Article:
Category 3 Hurricane Idalia threatens to hit Florida as an even stronger storm in the coming hours, and conditions are already deteriorating

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Hurricane Idalia intensified early Wednesday into a dangerous Category 3 storm and is expected to strengthen further before a potentially catastrophic morning collision into Florida’s west coast – where numerous residents have been told to flee, schools are closed and the National Guard is preparing for rescues.

Idalia is expected to make landfall Wednesday morning as “an extremely dangerous Category 4” on Florida’s Big Bend coast, bringing once-in-a-lifetime levels of damaging winds and storm surge, according to the National Hurricane Center.

It could be the first major hurricane at Category 3 or stronger to hit the Big Bend region.


Idalia was about 90 miles west southwest of Cedar Key, Florida, as of about 4 a.m., with maximum sustained winds of 125 mph that are projected to grow stronger as it approaches the state, the hurricane center said. That’s just shy of the 130 mph winds needed for a Category 4 – capable of widespread catastrophic damage.

Conditions were already deteriorating by early Wednesday, with coastal streets and lots turning into rivers in some areas, including Tampa, St. Petersburg and Fort Myers Beach, as rising ocean water comes ashore, rain pours down and winds whip Florida’s west coast.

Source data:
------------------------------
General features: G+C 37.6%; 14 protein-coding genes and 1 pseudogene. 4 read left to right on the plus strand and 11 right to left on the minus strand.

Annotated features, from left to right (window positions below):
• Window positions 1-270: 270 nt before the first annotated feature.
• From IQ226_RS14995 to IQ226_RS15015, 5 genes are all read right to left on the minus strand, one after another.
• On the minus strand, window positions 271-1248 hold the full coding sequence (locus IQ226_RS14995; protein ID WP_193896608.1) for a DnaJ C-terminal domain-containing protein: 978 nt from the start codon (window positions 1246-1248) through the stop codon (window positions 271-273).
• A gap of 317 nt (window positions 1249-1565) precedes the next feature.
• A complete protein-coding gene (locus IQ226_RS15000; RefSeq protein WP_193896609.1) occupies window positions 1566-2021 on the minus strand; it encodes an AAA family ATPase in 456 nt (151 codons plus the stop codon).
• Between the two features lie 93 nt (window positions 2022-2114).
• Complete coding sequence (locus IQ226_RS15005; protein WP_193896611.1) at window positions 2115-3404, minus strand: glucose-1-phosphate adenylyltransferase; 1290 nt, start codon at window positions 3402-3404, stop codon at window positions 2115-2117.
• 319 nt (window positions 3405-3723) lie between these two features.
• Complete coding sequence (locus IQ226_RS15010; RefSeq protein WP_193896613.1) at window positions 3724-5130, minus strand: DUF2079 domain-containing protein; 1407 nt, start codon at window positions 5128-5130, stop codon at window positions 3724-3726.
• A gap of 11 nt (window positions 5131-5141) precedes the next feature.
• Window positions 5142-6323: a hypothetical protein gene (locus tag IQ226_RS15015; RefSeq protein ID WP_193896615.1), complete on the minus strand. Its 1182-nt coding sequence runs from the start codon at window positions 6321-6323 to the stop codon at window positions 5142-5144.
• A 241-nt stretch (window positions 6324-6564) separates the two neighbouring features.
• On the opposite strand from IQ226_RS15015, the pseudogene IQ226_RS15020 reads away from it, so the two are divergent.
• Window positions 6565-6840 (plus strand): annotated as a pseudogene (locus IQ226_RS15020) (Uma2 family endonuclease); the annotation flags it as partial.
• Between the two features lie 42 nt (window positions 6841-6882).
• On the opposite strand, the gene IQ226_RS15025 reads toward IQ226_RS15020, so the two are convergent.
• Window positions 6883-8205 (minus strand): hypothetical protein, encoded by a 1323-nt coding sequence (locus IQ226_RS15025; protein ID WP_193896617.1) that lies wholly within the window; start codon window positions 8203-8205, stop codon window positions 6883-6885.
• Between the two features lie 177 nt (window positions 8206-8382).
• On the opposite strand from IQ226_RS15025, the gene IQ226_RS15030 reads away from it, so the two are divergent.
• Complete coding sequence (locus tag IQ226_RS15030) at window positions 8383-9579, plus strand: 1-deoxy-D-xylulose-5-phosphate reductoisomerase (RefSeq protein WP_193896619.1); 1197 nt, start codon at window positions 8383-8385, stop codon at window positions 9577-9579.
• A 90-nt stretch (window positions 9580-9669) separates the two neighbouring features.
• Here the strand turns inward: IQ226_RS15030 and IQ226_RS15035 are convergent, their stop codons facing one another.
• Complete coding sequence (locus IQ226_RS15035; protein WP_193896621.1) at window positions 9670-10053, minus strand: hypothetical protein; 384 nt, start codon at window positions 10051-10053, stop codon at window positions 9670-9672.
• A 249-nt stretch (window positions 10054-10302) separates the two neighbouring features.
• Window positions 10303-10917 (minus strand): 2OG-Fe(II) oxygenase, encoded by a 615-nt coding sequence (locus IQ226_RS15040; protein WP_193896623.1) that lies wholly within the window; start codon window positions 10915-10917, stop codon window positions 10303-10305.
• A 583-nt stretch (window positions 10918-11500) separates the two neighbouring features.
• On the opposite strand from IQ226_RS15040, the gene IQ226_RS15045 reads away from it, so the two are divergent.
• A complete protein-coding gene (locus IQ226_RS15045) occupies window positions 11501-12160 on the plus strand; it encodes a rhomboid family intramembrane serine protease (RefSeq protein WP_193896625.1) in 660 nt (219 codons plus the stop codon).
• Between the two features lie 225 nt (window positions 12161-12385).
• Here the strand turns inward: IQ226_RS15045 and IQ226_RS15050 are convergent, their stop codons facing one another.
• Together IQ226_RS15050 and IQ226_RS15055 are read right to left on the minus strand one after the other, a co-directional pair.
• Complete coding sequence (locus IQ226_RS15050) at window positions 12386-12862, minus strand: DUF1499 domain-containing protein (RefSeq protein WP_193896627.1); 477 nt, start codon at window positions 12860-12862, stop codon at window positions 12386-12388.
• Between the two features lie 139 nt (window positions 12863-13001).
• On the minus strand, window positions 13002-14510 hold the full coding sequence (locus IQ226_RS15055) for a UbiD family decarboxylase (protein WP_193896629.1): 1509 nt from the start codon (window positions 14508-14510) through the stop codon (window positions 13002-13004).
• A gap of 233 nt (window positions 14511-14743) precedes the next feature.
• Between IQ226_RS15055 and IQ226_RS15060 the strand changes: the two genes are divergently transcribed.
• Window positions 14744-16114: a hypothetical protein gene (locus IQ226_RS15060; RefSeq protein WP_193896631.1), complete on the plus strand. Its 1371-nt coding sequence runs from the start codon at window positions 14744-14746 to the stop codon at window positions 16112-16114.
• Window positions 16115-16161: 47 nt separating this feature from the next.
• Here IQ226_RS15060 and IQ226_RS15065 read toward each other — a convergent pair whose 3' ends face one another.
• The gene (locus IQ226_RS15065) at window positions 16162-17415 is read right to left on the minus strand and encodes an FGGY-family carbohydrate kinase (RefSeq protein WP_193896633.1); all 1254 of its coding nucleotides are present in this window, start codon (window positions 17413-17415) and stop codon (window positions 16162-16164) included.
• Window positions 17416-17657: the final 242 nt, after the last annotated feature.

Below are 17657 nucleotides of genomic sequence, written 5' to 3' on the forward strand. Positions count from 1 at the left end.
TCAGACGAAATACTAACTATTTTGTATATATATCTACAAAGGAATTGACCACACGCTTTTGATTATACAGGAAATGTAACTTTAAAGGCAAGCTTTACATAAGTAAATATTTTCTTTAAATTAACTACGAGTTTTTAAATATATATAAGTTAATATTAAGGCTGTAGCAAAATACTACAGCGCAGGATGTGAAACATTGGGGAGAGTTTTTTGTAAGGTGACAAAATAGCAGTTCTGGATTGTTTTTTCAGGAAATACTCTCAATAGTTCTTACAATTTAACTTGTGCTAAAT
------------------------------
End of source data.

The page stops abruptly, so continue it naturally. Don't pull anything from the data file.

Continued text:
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As it moves onshore, Idalia’s core will bring destructive winds and life-threatening storm surge up to 16 feet above ground level – high enough to stack a wall of seawater halfway up the second floor of an average building – the hurricane center said.

“This has the makings of an unprecedented event for this part of the state,” the National Weather Service in Tallahassee said. “To put this system into the historical context, there are NO major hurricanes in the historical dataset going back to 1851 that have tracked into Apalachee Bay. None. Don’t mess around with this one.”

Much of the Big Bend area – the curved coastline that connects Florida’s Panhandle to the rest of the Florida Peninsula – is forecast to see storm surge of 12 to 16 feet – the hurricane center said.